Outer Solar System

Rosetta: Target in Sight

March 28, 2014

The European Space Agency’s Rosetta spacecraft, having traveled for ten years, is on track for its close-up investigation of comet 67P/Churyumov–Gerasimenko to begin later this year. Three years ago we had the first actual image of the comet, a 13-hour exposure taken shortly before the craft entered a lengthy period of hibernation. On the 20th […]

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A Glassy Sea on Titan

March 24, 2014

The second largest sea on Titan is Ligeia Mare, made up of methane and ethane in a body of liquid that is larger than Lake Superior. Now we have word that the surface of Ligeia Mare is so utterly still that it would appear like glass. The news comes from Stanford University, where geophysicist Howard […]

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WISE: New Stars and Brown Dwarfs

March 10, 2014

Just how early we are in our thinking about traveling beyond the Solar System is revealed in a comment made by Ned Wright, principal investigator of the WISE mission. “We don’t know our own sun’s backyard as well as you might think,” said Wright. And he goes on to say, “We think there are even […]

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Mapping Ganymede

February 13, 2014

The first global geological map of Ganymede has become available through the efforts of a team led by Wes Patterson (Johns Hopkins Applied Physics Laboratory) and Geoffrey Collins (Wheaton College). The map doesn’t reproduce well in the small space I have available, but the image below gives you an idea of its layout and is […]

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The Plumes of Ceres

January 23, 2014

The MACH-11 program (Measurements of 11 Asteroids and Comets Using Herschel) uses data from the European Space Agency’s space-based Herschel observatory to look at small bodies that are targeted by our spacecraft. With the Dawn mission on its way to Ceres, the Herschel data have now revealed the existence of water vapor on the dwarf […]

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Waking Up Rosetta

January 20, 2014

In the first post of 2014, I wrote about what the following year — 2015 — would bring, the New Horizons flyby of Pluto/Charon as well as the arrival of the Dawn spacecraft at Ceres, a fascinating object with a possible internal ocean. But let’s not forget about the European Space Agency’s Rosetta spacecraft, which […]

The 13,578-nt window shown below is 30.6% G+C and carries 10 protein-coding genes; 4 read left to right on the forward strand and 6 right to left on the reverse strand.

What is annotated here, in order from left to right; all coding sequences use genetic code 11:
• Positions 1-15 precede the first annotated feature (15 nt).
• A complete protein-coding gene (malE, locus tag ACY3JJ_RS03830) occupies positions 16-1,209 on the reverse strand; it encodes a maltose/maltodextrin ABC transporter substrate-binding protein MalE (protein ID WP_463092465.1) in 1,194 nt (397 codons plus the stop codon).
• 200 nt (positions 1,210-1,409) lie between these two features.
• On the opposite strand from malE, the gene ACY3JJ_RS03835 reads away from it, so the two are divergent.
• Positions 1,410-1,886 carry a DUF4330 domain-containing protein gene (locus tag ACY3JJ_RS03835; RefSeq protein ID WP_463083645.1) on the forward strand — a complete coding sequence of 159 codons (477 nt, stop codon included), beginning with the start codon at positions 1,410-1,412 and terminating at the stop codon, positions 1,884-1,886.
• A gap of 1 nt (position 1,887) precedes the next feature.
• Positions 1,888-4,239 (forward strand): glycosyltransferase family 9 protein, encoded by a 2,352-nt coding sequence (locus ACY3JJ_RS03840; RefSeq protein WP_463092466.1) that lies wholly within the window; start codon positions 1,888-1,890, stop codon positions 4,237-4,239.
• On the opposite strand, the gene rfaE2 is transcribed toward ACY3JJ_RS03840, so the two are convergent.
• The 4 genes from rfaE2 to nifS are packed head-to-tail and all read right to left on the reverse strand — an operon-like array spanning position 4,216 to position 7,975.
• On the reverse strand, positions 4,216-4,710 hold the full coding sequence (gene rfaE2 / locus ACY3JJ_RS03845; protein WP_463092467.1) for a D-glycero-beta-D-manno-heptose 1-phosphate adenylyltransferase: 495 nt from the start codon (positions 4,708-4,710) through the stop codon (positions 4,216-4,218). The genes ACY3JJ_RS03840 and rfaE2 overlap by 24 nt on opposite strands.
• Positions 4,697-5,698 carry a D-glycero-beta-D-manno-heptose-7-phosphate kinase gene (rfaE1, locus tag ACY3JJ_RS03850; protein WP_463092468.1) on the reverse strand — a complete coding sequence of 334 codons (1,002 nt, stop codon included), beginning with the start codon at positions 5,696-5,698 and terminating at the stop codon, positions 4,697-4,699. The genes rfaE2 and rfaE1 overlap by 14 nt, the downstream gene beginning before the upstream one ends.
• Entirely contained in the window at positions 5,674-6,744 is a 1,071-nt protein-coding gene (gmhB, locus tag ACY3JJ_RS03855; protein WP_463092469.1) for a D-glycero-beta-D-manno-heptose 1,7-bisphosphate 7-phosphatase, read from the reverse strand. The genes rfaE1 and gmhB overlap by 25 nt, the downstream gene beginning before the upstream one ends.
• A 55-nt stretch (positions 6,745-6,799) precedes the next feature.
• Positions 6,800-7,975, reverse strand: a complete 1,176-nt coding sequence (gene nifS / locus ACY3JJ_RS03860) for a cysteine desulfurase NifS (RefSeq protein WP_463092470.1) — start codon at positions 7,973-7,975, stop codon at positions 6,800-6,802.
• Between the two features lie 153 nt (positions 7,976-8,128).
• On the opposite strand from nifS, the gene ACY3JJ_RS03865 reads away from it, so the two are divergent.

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Ceres, Pluto: Looking Toward the Next New Year

January 2, 2014

Over the New Year transition I saw a number of tweets to the effect that as of January 1, the first flyby of Pluto was going to occur next year, a notable thought when I ponder how fast this long journey has seemed to move. Was it really way back in 2006 that New Horizons […]

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New Views of Titan’s Lake Country

December 17, 2013

Titan has about 9000 cubic kilometers of liquid hydrocarbon, some forty times more than in all the proven oil reservoirs on Earth. That’s just one of the findings of scientists working over the data from recent Cassini flybys of the Saturnian moon. Each flyby snares our attention because this is the only other place in […]

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Water Vapor Detected Above Europa

December 16, 2013

Last week’s look at Europa examined the possibility of primordial impacts there that might have brought organic materials to the moon, focusing especially on clay-like minerals that a JPL team found in data from the Galileo mission. I had barely finished that article before the news from Hubble arrived with observations of water vapor above […]

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Europa: Minerals from an Ancient Impact?

December 12, 2013

Europa continues to fascinate those hopeful of finding life elsewhere in our Solar System, and it’s easy to see why. Consider everything the Jovian moon has going for it. Although it’s a long way from the Sun (Jupiter is 5 AU out), Europa gets internal heat from its interactions with the gravitational well around Jupiter, […]

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